As a journalist I’m used to being the one asking the questions and staying out of the limelight. So it came as a bit of a shock to suddenly become a local celebrity in China.
I was volunteering at a school for deaf children in a city called Kaifeng, which doesn’t see too many international visitors passing through. So after a week I’d already become a bit of a local attraction as the headteacher’s 16-year-old son Tim came to pick me up on his little electric bike every day (whether that was due to the fact that I was the only person who screamed as we turned into oncoming traffic I’ll never know…)
My main aim at the school was to try to help the staff with their PR and advertising, especially internationally, as most of the 70 children at the school come from poor families so funding is difficult. However no one at the school spoke English apart from Tim, so when he wasn’t around I spent a lot of time being totally confused about what was going on. This was especially true the day the journalist came to visit.
Ya Ge School for the Deaf had received a donation of old computers from a local business. As well as much excitement amongst the children and staff, this also called for a full-on press conference with the managing directors of the company.
As one of the first volunteers at the school I was proudly introduced to everyone but was also doing my best to try and stay out of the way as I had no idea what was being said during the many speeches. We’d also spent the morning cleaning ahead of the arrival of our special guests so dressed in my poo pants and with my hair scrapped back and no makeup, I was definitely not looking my best. So it came as a bit of a surprise, as I was lurking at the back of the hall, to be approached by a man holding a notepad. I, of course, had no idea what he was saying but Tim explained that he wanted to write a story about me. It seemed that the journalist’s main angle was essentially that a foreigner was volunteering in the city. His questions seemed to imply surprise that anyone from another country would want to volunteer in China. Poor Tim’s brain must have been hurting by the time he’d translated the journalist’s questions to me and my answers back. Who knows what I actually ended up being quoted as saying?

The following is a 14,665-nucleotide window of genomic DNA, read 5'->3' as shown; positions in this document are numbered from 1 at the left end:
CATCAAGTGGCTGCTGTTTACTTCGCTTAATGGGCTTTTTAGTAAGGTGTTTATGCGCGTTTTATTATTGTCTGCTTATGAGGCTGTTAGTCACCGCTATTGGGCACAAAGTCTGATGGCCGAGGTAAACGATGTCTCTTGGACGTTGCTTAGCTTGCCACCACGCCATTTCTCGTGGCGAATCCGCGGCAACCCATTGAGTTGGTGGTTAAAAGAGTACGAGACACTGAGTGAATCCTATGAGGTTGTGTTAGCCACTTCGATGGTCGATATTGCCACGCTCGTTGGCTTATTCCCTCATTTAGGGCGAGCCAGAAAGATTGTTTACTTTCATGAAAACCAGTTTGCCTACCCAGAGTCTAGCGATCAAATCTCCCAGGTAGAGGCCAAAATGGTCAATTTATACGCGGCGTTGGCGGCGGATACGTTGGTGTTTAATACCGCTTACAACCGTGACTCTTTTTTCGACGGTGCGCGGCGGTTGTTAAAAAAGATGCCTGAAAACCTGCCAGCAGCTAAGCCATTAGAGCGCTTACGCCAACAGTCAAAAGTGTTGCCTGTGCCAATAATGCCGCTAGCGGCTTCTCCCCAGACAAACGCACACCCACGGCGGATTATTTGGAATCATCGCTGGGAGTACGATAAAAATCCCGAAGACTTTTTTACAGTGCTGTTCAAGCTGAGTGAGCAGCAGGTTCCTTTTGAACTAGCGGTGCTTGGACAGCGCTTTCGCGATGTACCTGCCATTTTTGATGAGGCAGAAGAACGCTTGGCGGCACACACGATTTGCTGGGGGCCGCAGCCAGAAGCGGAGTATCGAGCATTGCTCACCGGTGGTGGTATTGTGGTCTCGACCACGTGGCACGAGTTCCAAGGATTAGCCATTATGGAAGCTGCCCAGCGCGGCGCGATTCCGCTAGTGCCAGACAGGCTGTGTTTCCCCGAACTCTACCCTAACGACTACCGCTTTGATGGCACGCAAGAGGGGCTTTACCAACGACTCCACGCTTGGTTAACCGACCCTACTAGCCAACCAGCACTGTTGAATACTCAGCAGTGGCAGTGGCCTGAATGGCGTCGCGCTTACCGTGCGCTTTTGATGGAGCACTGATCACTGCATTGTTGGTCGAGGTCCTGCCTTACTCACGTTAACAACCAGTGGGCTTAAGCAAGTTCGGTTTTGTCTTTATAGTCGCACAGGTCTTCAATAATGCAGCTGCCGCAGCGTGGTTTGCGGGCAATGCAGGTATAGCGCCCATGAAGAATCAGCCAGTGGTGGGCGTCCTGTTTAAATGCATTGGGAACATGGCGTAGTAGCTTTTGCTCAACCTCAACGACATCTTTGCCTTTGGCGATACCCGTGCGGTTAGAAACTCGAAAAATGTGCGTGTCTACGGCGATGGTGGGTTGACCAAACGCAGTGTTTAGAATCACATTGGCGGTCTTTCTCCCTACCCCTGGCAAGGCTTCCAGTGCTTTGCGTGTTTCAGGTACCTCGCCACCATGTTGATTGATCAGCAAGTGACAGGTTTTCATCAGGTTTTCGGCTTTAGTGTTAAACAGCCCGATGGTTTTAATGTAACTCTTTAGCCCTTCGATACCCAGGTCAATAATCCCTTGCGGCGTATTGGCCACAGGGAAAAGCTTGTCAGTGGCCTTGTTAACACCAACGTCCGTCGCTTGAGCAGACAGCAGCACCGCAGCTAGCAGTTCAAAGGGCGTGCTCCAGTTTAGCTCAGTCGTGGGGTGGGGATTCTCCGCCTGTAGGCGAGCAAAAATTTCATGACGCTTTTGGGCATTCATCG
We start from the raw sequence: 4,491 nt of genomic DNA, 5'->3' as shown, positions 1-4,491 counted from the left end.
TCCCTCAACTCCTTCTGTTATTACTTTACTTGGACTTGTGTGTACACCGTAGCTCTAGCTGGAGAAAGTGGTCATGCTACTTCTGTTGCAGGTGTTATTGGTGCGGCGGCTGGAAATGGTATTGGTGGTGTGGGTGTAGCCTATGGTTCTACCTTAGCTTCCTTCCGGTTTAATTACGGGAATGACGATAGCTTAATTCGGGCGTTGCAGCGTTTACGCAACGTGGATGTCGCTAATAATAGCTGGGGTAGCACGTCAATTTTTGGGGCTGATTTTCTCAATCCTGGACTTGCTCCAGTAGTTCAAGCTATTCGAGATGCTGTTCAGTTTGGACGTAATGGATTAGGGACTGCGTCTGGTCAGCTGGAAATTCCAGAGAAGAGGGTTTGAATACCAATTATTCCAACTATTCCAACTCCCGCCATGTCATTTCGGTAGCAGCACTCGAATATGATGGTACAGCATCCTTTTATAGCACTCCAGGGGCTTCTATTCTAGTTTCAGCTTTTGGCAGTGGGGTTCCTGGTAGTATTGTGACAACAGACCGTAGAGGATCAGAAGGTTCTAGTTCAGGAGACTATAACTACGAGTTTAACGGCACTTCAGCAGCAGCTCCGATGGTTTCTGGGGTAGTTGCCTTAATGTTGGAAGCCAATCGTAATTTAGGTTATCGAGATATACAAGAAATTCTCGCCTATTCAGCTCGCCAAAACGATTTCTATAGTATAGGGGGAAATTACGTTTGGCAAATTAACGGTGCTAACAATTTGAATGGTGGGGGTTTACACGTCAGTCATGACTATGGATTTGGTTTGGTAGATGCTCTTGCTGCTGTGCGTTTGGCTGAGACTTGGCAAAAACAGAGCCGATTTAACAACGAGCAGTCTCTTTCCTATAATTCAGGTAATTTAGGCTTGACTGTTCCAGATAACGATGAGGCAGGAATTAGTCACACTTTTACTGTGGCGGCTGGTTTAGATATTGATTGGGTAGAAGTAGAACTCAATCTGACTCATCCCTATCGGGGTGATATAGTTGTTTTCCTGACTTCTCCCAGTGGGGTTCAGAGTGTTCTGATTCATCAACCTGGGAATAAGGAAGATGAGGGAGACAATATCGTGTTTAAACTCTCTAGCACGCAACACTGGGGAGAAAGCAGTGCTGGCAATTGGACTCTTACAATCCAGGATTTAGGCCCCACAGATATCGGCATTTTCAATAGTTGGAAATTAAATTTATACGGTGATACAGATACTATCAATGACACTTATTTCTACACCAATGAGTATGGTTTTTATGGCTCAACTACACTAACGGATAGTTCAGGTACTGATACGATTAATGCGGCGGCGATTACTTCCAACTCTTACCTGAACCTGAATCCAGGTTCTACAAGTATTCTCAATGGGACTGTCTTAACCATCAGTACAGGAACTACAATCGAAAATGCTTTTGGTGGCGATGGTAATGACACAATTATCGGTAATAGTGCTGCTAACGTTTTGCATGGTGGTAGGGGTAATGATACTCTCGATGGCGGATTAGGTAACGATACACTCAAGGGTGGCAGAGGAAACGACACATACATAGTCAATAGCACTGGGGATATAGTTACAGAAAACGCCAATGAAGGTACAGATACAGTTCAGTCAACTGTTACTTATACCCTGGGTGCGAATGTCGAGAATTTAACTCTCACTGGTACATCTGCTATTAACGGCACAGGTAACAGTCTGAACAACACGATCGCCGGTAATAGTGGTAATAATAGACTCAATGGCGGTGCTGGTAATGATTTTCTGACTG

But the worst thing of all was the photos. I’ve never a big fan of having my photo taken at the best of times but especially not when I’ve spent the whole morning cleaning in the baking heat. However, that did not seem to worry the journalist who started taking a whole photo shoot of me. I had to pretend to do washing in the laundry, demonstrate making a bed, play with the children and the staff even insisted on me washing one of the kids in the bath – a picture which would never even be considered for a British newspaper. By the end of it I was ready to die of embarrassment.
A few days later there was such excitement at the school as the article was produced and translated for me. It must have been a slow news days, as my story covered an entire page. I also have no idea what Tim said but he basically must have made me sound like a saint as in the piece the journalist had essentially described me as the next Mother Teresa. That’s artistic licence for you…